IJMS Editor’s Choice - Balancing marine conservation and research: Scientific surveys in marine protected areas

Learn more about the need for scientific surveys within marine protected areas (MPAs), and the innovative approaches to maintain data integrity while respecting conservation goals in the latest Editor’s Choice from ICES Journal of Marine Science.
Published: 19 February 2024

Scientific surveys are indispensable for understanding fish populations and setting sustainable fishing limits. However, the methods used, particularly bottom trawling and to some extent longlining, can conflict with the conservation goals of marine protected areas (MPAs). As MPAs become more prevalent globally, the debate intensifies over whether such surveys should be permitted within their boundaries, given their potential to disrupt sensitive habitats and species. 

This Editor's Choice article from ICES Journal of Marine Science​ presents a novel approach to address this issue. The authors of the paper developed a method that involves degrading existing survey data to evaluate what abundance indices might look like if surveys were excluded from proposed MPAs. This approach was applied to four groundfish surveys in a proposed MPA network off western Canada, exploring the potential impacts on fish population assessments.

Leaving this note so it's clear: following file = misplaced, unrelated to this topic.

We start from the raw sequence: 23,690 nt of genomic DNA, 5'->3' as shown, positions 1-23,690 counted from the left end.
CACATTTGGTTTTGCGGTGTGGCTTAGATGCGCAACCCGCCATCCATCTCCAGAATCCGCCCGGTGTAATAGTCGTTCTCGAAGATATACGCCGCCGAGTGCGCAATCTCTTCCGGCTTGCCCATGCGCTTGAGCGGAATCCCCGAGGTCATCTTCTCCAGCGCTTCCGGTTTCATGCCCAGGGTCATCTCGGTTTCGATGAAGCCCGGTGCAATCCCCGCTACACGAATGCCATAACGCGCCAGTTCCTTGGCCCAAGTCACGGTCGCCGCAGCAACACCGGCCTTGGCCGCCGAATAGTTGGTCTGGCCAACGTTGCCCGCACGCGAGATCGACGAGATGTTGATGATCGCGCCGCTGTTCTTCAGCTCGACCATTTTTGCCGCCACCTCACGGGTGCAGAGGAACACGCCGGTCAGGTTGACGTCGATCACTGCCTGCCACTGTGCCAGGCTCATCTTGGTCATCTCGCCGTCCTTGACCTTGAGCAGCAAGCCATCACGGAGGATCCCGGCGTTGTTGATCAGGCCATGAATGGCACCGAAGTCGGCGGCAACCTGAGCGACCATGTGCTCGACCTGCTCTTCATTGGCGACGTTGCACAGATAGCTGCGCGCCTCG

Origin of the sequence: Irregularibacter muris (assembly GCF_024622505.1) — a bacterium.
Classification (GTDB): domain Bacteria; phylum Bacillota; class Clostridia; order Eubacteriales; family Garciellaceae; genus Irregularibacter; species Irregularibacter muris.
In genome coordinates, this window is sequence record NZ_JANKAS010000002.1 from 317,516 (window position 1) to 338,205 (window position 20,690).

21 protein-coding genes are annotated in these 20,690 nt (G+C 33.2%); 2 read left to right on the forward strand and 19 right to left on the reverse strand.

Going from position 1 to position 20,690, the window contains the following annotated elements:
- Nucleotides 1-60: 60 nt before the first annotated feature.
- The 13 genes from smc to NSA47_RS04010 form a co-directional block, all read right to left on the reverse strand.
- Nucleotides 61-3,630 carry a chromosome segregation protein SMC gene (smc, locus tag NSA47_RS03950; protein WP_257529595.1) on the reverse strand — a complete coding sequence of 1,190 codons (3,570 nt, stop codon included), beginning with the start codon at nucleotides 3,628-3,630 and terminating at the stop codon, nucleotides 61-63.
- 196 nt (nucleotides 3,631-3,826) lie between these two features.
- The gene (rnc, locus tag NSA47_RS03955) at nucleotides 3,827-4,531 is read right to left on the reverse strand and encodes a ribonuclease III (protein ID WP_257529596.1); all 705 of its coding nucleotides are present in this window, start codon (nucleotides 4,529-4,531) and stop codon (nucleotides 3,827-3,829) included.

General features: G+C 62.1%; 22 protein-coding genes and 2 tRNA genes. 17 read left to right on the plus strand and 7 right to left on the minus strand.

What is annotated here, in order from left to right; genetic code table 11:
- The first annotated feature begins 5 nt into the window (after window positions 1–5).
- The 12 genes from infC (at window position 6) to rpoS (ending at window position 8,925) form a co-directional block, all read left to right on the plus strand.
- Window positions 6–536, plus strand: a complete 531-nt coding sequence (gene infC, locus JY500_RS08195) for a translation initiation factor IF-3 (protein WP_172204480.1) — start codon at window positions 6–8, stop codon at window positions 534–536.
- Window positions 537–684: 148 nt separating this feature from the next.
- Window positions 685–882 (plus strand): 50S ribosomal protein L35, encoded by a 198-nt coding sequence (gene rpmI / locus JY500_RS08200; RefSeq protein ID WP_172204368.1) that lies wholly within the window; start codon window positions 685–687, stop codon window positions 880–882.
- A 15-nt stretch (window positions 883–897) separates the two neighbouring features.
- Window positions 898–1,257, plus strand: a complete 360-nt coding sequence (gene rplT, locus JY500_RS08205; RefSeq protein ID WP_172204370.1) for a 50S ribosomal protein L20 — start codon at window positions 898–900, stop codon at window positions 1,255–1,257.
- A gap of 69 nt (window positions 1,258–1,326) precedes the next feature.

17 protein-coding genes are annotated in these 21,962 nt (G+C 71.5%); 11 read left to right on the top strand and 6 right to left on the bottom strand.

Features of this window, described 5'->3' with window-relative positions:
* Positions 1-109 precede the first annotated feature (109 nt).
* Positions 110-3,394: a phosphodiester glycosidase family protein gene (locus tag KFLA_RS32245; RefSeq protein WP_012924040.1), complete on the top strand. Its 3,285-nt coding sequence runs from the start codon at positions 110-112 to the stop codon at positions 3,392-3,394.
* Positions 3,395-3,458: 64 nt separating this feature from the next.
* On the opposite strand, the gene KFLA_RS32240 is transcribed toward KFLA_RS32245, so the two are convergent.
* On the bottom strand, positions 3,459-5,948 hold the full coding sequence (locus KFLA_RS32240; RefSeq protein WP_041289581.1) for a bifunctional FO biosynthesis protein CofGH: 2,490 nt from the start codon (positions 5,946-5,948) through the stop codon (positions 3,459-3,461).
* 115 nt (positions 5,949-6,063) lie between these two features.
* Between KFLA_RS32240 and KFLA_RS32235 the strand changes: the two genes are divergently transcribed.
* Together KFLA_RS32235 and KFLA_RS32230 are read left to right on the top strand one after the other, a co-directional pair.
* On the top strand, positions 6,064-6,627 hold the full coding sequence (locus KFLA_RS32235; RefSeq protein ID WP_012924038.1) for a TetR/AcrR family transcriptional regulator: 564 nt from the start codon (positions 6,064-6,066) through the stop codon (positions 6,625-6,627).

The findings reveal that excluding surveys from MPAs has a relatively minor impact on several groundfish species. However, species with less precise data, those more commonly found within MPAs, or those whose distributions shift in relation to MPAs over time could suffer from biased or uncertain population trends. While redistributing survey efforts outside MPAs can mitigate some precision loss, it risks inaccurately representing population trends.

The study also examines the statistical power to detect significant population declines, showing that the ability to identify large declines over approximately 20 years could be reduced by up to 30 percentage points. This reduction has significant implications for conservation status assessments by various organizations, which often rely on estimated population declines as a critical metric.

The extent of the impact on survey accuracy depends on the proportion of the survey area excluded. With the expected expansion of MPA coverage and other factors like wind farm development and budget constraints potentially limiting survey areas, the integrity of survey indices could be further compromised. While non-destructive survey methods offer some solutions, they require rapid development and calibration against traditional methods to ensure data continuity. These alternatives also fall short of providing necessary biological samples, underscoring the complex trade-offs between conservation objectives and the need for robust scientific monitoring. 

This study highlights the need for a nuanced approach to conducting scientific surveys within MPAs, balancing conservation goals with the imperative for accurate marine population monitoring.

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Groundfish collected on the Hecate Strait synoptic bottom trawl survey off the west coast of Canada. Photo: Philina English.​

Paper title

Impacts on population indices if scientific surveys are excluded from marine protected areas


Sean C. Anderson, Philina A. English, Katie S.P. Gale,
Dana R. Haggarty, Carolyn K. Robb, Emily M. Rubidge, Patrick L. Thompson​

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IJMS Editor’s Choice - Balancing marine conservation and research: Scientific surveys in marine protected areas

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